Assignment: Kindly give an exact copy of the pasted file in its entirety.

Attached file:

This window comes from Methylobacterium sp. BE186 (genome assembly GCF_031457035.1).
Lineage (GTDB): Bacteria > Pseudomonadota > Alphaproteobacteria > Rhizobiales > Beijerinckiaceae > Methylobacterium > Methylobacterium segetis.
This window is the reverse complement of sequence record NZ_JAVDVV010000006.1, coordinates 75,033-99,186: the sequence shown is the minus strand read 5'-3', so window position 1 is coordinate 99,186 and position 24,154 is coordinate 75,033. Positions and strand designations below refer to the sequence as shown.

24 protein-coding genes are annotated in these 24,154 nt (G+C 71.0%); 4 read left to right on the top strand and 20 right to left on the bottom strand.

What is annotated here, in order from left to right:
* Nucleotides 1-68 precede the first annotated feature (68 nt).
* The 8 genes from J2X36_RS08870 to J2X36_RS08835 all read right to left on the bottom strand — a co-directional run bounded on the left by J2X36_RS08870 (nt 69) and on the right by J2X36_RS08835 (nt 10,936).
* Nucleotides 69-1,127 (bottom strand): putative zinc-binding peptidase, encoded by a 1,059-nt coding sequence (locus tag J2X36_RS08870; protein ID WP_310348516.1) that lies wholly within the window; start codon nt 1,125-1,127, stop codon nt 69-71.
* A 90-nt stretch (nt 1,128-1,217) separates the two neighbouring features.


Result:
This window comes from Methylobacterium sp. BE186 (genome assembly GCF_031457035.1).
Lineage (GTDB): Bacteria > Pseudomonadota > Alphaproteobacteria > Rhizobiales > Beijerinckiaceae > Methylobacterium > Methylobacterium segetis.
This window is the reverse complement of sequence record NZ_JAVDVV010000006.1, coordinates 75,033-99,186: the sequence shown is the minus strand read 5'-3', so window position 1 is coordinate 99,186 and position 24,154 is coordinate 75,033. Positions and strand designations below refer to the sequence as shown.

24 protein-coding genes are annotated in these 24,154 nt (G+C 71.0%); 4 read left to right on the top strand and 20 right to left on the bottom strand.

What is annotated here, in order from left to right:
* Nucleotides 1-68 precede the first annotated feature (68 nt).
* The 8 genes from J2X36_RS08870 to J2X36_RS08835 all read right to left on the bottom strand — a co-directional run bounded on the left by J2X36_RS08870 (nt 69) and on the right by J2X36_RS08835 (nt 10,936).
* Nucleotides 69-1,127 (bottom strand): putative zinc-binding peptidase, encoded by a 1,059-nt coding sequence (locus tag J2X36_RS08870; protein ID WP_310348516.1) that lies wholly within the window; start codon nt 1,125-1,127, stop codon nt 69-71.
* A 90-nt stretch (nt 1,128-1,217) separates the two neighbouring features.